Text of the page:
The first designer to send her looks down the runway was Oami Powers, founder of the contemporary clothing line, Judah Ross. Powers noted the importance of personal history in her edgy and eclectic designs. On her decision to go green as a designer, Oami said, “You want to feel good about the clothes you are wearing, you don’t want to feel like you’re having a really detrimental effect on the planet…” A true believer in the Slow Fashion movement, Oami emphasized the need for quality over quantity in her designs. This quality was evident in all her pieces from the night. One particular stunner was this hand-dyed watercolor skirt, no doubt influenced by Powers’ background as a painter. Oami’s attention to fabric and color can also be seen in her other dresses.

Photographs courtesy of Josh Kongmany

Following Powers’ Judah Ross was Kim Kirchstein of Leopold Designs. Motivated by a love for shape, pattern, and texture, Kirchstein has created gorgeous scarves for Leopold Designs in the past but notes that she is now making more of a transition to wearable garments. Her collection vibrated with color and intricate patterns.

Photographs courtesy of Josh Kongmany

This skirt with its blue swirling pattern was beautiful, and Kirchstein’s final look, a fiery dress, was a showstopper. Kirchstein’s clothes had an easy, flowing feel to them, but the colors and patterns kept the designs sharp. On her desire to pursue sustainable fashion, Kirchstein said, “The health of the entire planet is affecting people more on an individual basis [now]…”

Next up on the runway was Mamafrica, founded by Ashley Nemiro, a current PhD student who splits her time between school in Chapel Hill and Mamafrica in the Democratic Republic Congo. This non-profit organization takes a holistic approach to changing the lives of internally displaced women in the DRC who are often victims of sexual violence. Nemiro emphasizes that fashion “is one component, but it’s not the biggest.” Nemiro’s team also teaches health literacy and offers counseling for the Mamas of Mamafrica. The actual creation of clothing is part of the organization’s efforts to create economic opportunities for these women. Of the clothing, Nemiro comments, “All of our stuff is very unique. Everything is one-of-a-kind.” Set against Alicia Keys’ “Girl is on Fire,” the colorful and patterned garments that came down the runway showcased this spirit of individuality. But Nemiro emphasizes that the program not only celebrates individuality but also the creation of community: “It’s important that I know every single woman’s name who comes through the program…Once a woman has come through Mamafrica, she’s always a Mama.”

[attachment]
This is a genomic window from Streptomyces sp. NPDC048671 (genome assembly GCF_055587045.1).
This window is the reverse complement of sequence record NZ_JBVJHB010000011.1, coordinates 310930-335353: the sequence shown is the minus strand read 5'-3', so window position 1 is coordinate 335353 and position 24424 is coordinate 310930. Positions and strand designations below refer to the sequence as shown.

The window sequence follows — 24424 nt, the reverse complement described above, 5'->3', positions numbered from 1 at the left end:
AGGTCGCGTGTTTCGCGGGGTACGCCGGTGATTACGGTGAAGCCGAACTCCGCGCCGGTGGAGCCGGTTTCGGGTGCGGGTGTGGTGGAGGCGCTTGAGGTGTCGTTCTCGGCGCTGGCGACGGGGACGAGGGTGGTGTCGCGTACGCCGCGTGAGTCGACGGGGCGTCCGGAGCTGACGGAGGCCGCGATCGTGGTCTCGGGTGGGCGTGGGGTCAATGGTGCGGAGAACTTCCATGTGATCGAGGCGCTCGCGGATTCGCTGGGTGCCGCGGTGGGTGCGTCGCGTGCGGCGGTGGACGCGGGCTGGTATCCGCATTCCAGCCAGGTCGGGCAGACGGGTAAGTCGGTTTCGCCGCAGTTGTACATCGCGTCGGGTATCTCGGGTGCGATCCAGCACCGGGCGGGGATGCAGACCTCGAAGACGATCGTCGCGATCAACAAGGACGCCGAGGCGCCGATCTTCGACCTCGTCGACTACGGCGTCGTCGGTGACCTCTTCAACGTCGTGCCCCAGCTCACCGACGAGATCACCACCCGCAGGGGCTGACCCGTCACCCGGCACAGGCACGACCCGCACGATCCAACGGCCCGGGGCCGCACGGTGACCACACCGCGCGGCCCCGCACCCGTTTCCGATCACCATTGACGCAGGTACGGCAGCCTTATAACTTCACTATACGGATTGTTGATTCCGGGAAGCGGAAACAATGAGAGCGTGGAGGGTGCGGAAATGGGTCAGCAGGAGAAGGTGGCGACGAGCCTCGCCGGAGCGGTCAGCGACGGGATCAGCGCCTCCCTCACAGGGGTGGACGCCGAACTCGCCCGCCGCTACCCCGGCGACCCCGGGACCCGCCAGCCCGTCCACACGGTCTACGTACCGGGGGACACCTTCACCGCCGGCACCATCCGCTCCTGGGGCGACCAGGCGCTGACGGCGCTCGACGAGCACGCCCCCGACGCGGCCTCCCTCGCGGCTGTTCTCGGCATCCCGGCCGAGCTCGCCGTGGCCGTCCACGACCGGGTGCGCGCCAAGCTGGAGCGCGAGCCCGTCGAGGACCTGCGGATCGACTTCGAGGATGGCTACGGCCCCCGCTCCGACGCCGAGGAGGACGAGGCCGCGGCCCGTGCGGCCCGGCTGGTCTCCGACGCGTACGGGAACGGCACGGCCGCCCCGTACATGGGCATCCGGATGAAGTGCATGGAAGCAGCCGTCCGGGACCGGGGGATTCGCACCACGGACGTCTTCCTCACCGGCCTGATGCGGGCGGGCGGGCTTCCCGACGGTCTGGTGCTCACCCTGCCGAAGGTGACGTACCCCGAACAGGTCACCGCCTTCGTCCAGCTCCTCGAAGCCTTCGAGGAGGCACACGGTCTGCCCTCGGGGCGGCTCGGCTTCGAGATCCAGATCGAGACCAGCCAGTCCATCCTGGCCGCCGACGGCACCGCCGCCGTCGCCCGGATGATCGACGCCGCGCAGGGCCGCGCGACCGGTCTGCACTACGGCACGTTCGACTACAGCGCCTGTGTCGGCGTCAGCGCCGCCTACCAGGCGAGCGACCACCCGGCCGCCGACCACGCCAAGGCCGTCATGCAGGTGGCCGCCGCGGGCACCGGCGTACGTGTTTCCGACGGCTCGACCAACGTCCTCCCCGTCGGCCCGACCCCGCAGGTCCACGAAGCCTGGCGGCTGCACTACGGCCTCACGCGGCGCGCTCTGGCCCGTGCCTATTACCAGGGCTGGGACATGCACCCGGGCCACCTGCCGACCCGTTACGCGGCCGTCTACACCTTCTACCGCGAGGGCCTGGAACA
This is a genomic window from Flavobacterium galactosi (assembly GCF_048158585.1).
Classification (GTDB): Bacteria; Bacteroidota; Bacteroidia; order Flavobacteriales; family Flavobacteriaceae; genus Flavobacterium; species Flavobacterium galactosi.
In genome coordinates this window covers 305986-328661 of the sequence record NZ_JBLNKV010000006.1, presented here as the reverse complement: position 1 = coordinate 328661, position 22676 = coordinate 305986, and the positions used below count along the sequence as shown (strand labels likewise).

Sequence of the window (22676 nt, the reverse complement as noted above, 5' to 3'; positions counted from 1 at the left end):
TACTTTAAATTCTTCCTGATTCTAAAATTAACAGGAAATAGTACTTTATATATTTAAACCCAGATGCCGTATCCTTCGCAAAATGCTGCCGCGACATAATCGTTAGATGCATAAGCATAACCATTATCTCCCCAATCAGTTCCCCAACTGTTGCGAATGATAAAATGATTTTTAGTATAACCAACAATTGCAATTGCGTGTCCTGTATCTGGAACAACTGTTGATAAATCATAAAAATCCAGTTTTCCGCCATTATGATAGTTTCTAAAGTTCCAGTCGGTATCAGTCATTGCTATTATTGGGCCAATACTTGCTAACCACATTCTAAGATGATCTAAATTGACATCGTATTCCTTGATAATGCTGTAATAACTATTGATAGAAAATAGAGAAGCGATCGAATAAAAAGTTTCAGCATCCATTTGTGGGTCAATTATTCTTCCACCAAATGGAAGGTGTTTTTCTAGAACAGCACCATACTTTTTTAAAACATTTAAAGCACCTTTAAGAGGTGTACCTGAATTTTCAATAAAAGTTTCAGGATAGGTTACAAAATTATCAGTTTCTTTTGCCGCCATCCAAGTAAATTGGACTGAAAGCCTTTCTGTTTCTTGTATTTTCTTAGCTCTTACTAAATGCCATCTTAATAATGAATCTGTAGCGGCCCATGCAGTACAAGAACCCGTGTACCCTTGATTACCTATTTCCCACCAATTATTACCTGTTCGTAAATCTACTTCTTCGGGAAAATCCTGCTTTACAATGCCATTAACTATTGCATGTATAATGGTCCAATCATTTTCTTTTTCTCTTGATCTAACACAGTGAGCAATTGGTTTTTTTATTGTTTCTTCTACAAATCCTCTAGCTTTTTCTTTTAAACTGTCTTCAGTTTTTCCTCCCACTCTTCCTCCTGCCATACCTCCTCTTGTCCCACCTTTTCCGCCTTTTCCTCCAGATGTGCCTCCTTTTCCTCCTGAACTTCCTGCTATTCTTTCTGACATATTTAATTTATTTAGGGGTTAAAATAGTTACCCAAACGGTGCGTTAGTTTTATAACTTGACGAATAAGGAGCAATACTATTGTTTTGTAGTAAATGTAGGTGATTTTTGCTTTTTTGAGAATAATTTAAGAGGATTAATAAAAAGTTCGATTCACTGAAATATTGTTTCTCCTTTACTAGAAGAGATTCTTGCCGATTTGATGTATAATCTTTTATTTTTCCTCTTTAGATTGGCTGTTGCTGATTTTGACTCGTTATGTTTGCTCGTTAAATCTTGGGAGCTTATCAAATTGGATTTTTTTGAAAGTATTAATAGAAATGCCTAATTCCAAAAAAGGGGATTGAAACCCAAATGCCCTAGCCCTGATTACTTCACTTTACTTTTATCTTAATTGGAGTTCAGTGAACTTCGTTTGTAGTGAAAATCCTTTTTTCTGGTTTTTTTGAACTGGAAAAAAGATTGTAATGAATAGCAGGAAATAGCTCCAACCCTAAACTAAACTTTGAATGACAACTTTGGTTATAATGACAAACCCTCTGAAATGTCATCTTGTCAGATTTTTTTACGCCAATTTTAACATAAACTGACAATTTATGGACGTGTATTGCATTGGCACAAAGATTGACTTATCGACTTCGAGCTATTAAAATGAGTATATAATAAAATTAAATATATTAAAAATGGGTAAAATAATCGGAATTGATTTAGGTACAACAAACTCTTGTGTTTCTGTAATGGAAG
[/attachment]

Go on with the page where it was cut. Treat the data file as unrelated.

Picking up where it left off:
Photographs courtesy of Josh Kongmany

After Mamafrica’s vividly colorful designs came the softer, earthy hues of Organicality, an eco-lifestyle company dedicated to selling products that contain only organic and sustainable fibers certified under Fair Trade conditions. Carrie Huitt Rueben, the founder of Organicality, has become a leader in sustainable fashion, and her chic collection of laid-back knits was perfect for fall and perfect for the environmentally conscious. Bags and wallets from Callie Brauel’s non-profit, A Ban Against Neglect, completed Organicality’s outfits. A Ban Against Neglect is a non-profit organization based in Accra, Ghana that helps girls off the street in Accra and recycles the plastic bags that litter Accra’s roads. By teaching girls how to sew bags made out of these plastic bags and other materials, ABAN provides a financial boost and an environmental boost to the community of Accra, Ghana.

Photographs courtesy of Josh Kongmany

Marissa Heyl of Symbology closed the fashion show with her Fall 2012 collection. Titled Peacocks and Paisleys, this collection’s crisp patterns, modern silhouettes, and interesting cutout designs created a dynamic set of looks. For example, the flair of this dress and the bright color made for a stunning opening piece. Another favorite of mine was this patterned dress that could easily translate from day to night.

Photographs courtesy of Josh Kongmany

Finally, this modern red dress with an interesting cutout stole the show for me. To round out the collection, performers danced to Beyonce’s “Run the World (Girls),” creating an atmosphere of high energy and female strength.

Heyl founded Symbology with the intention of empowering women and creating a source of income for artisans in developing countries. Named because of Heyl’s interest in how symbols are imbued with cultural meaning, Heyl explains the thinking behind Symbology: “[Symbology is] not only a thread that connects us as humans but is interested in the symbolic nature of our dresses, our pieces…Every dress tells a story, something that connects women, empowering women, celebrating art forms that are dying, providing customers with works of art.”